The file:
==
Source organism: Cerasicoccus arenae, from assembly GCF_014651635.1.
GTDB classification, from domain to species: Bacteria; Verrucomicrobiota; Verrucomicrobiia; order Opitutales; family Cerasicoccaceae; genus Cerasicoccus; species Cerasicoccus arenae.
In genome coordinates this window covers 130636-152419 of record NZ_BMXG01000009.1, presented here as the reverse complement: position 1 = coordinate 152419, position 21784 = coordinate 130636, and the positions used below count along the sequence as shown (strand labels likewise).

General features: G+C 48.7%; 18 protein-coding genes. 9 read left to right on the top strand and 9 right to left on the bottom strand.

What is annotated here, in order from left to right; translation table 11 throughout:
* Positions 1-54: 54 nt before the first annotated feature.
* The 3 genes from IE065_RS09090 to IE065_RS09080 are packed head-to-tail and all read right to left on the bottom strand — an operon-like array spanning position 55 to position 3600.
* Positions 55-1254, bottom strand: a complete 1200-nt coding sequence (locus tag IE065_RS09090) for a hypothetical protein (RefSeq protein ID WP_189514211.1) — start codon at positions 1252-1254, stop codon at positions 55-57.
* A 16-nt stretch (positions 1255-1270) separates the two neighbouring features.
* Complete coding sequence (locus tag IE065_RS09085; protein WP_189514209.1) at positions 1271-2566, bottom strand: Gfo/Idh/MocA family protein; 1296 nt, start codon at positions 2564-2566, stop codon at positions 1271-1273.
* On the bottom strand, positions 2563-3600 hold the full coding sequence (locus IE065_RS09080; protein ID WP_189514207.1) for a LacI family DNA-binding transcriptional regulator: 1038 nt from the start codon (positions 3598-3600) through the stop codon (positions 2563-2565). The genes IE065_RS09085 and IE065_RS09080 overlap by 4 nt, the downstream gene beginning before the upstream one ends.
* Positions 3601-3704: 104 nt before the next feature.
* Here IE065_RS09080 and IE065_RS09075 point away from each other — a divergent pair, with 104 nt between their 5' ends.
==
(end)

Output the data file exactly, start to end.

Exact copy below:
Source organism: Cerasicoccus arenae, from assembly GCF_014651635.1.
GTDB classification, from domain to species: Bacteria; Verrucomicrobiota; Verrucomicrobiia; order Opitutales; family Cerasicoccaceae; genus Cerasicoccus; species Cerasicoccus arenae.
In genome coordinates this window covers 130636-152419 of record NZ_BMXG01000009.1, presented here as the reverse complement: position 1 = coordinate 152419, position 21784 = coordinate 130636, and the positions used below count along the sequence as shown (strand labels likewise).

General features: G+C 48.7%; 18 protein-coding genes. 9 read left to right on the top strand and 9 right to left on the bottom strand.

What is annotated here, in order from left to right; translation table 11 throughout:
* Positions 1-54: 54 nt before the first annotated feature.
* The 3 genes from IE065_RS09090 to IE065_RS09080 are packed head-to-tail and all read right to left on the bottom strand — an operon-like array spanning position 55 to position 3600.
* Positions 55-1254, bottom strand: a complete 1200-nt coding sequence (locus tag IE065_RS09090) for a hypothetical protein (RefSeq protein ID WP_189514211.1) — start codon at positions 1252-1254, stop codon at positions 55-57.
* A 16-nt stretch (positions 1255-1270) separates the two neighbouring features.
* Complete coding sequence (locus tag IE065_RS09085; protein WP_189514209.1) at positions 1271-2566, bottom strand: Gfo/Idh/MocA family protein; 1296 nt, start codon at positions 2564-2566, stop codon at positions 1271-1273.
* On the bottom strand, positions 2563-3600 hold the full coding sequence (locus IE065_RS09080; protein ID WP_189514207.1) for a LacI family DNA-binding transcriptional regulator: 1038 nt from the start codon (positions 3598-3600) through the stop codon (positions 2563-2565). The genes IE065_RS09085 and IE065_RS09080 overlap by 4 nt, the downstream gene beginning before the upstream one ends.
* Positions 3601-3704: 104 nt before the next feature.
* Here IE065_RS09080 and IE065_RS09075 point away from each other — a divergent pair, with 104 nt between their 5' ends.